Bedwetting can be frustrating for both parents and children. Being “dry” at night is hailed as a major milestone, so children who continue to wet the bed can suffer teasing and embarrassment. As a parent, you may feel guilty and wonder what other parents are doing that you aren’t.

Bedwetting in children is more common than you might think.

“We see several children for bedwetting (nocturnal enuresis) in our practice,” says

Linda Lopez, MD, FAAP, an Austin pediatrician. About 16 percent of 5 year olds have nighttime wetting, 10 percent of 7 year olds and 5 percent of 10 year olds. More boys have a problem with bedwetting than girls. Bedwetting decreases as a child gets older.

Why Does It Happen?

There are many reasons a child might have a bedwetting problem:

  • Children who drink most of their liquids in the late afternoon and evening are more likely to wet the bed.
  • Constipation can cause pressure on the bladder. Some signs of constipation in children are stomach pain and soiling.
  • Children of a parent who had a bedwetting problem are 50 percent more likely to wet the bed. If both parents wet the bed, the child is 75 percent more likely.
  • Physical causes, such as a small bladder or a bladder that hasn’t developed control, can make a child wet the bed.
  • Medical conditions, such as urinary tract infection, pinworms, sleep apnea, diabetes and kidney disease, can cause bedwetting.

Should You Take Action?

Unless it is caused by a medical condition, bedwetting usually resolves without any special action by parents. And it may not be a problem, if it doesn’t bother your child. But if bedwetting causes embarrassment or keeps your child from socializing with friends, he needs help.

“It’s important to discuss bedwetting with your child’s pediatrician when it starts to interfere with social activities, such as an overnight stay at a friend’s house or camp,” says Dr. Lopez. “Parents often bring up this problem during a routine well-child checkup.

Evaluation can begin in the office. We start with a history from the parents and urine analysis.”

“Your pediatrician may identify an underlying medical condition and refer the child to a urologist if needed,” Dr. Lopez adds.

Contact your pediatrician if:

  • Bedwetting is new (your child has been previously “dry”)
  • There are new or unresolved daytime symptoms
  • Your child snores
  • Urination becomes painful
  • Bedwetting is associated with a sudden increase in thirst, hunger or headaches

How Can You Help?

Remember that bedwetting is not your child’s fault. Never punish or belittle him for it.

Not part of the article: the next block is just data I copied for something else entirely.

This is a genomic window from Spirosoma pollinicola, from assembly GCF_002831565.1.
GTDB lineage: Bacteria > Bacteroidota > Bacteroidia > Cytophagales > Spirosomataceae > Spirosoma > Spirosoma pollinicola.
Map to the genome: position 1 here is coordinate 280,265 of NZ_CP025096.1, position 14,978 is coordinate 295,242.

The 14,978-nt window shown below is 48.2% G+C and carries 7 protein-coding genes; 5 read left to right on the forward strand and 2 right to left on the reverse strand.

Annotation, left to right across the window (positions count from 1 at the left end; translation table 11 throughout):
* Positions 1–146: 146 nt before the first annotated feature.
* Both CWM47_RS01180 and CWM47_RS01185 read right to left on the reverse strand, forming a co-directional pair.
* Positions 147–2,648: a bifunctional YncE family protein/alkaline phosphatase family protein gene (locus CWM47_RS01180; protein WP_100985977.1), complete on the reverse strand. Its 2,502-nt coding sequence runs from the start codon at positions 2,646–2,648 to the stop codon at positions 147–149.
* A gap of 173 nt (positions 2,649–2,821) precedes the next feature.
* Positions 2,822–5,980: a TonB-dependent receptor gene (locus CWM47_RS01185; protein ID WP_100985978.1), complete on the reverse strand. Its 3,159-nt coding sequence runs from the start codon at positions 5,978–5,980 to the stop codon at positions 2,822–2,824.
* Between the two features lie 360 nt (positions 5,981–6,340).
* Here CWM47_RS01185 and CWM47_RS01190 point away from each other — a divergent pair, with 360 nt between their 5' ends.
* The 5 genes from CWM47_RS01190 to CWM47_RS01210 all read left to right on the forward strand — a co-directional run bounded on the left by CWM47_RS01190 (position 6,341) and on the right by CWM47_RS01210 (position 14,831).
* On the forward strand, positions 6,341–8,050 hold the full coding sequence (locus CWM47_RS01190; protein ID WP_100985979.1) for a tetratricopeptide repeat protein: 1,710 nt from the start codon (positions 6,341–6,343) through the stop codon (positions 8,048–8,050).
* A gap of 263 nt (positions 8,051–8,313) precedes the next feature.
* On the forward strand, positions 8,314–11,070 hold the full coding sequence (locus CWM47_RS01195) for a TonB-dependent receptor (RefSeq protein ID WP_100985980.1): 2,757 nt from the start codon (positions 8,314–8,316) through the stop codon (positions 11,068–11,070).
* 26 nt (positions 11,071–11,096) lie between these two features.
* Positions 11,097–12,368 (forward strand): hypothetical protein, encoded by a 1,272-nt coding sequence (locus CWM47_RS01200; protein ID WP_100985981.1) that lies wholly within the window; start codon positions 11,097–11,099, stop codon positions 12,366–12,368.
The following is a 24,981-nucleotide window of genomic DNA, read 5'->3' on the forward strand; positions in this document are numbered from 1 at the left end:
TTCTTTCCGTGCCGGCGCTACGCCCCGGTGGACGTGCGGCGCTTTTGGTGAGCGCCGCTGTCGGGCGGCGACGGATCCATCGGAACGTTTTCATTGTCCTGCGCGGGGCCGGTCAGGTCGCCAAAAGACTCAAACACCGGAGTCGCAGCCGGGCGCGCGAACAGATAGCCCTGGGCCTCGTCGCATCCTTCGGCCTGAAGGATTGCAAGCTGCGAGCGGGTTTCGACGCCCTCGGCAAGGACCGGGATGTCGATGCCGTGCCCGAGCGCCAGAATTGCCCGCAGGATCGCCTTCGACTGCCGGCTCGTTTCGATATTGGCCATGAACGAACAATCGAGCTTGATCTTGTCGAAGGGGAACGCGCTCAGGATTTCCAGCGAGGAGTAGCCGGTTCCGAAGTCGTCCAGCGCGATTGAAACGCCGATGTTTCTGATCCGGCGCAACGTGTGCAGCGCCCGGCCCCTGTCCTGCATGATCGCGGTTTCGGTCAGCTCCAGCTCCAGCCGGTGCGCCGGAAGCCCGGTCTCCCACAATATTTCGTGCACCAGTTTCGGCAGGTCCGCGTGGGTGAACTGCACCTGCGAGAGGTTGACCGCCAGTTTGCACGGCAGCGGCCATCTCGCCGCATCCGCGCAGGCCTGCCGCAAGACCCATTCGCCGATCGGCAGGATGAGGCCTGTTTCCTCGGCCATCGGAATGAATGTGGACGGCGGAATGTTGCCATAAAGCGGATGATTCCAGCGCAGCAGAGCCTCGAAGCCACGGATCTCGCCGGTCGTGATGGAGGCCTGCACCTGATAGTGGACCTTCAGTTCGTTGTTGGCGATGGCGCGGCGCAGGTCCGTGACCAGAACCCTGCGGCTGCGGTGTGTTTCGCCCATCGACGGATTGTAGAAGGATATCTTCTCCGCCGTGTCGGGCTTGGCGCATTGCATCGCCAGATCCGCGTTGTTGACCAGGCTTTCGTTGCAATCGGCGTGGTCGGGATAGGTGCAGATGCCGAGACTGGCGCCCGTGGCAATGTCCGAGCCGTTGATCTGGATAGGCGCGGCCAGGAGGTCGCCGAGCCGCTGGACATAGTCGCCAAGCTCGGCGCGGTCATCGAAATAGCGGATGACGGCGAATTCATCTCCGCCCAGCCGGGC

Consult your pediatrician. Once medical conditions are ruled out, you can consider taking steps to help your child stay dry at night. For the steps to work, your child must be motivated and mature enough. Wait until he is ready.See the sidebar “Dry at Night: The Plan.” Keep a calendar of wet and dry nights, noting to help you figure out what works and what doesn’t.

If these suggestions don’t work, you may consider a bedwetting alarm or alarm clock. Medications are also available. Be sure to talk to your pediatrician to find out what is best for your child.

Dry at Night: The Plan

  • Go Regularly. Have your child try to urinate regularly (4 – 7 times) during the day and just before bedtime. If he wakes up at night, he should go to the toilet. Sometimes parents have to help with this.
  • Drink Liquids Earlier. Aim for taking in 40 percent of total daily liquids before noon, 40 percent in the afternoon (noon to 5 p.m.) and only 20 percent after 5 p.m. Getting enough liquids earlier in the day helps him avoid guzzling liquids at dinner and before bed. Don’t ban drinking liquids at night; it could be dangerous to his health.
  • Reward Effort. Give rewards for behaviors such as going to the toilet before bedtime or drinking water at breakfast. Keep a record of his progress and give a reward for longer periods of being dry at night.
  • No Sugary or Caffeinated Drinks. Don’t let your child have drinks high in sugar or caffeine (such as colas), especially at night.
  • No Diapers or Pull-up. Don’t use diapers or pull-ups unless your child is sleeping away from home. This can interfere with his motivation for staying dry. Instead, use bed protection and washable linens.
  • Don’t Punish. Don’t use penalties for wetting the bed, and don’t take away rewards.


Brenda Schoolfield is a freelance medical writer in Austin.

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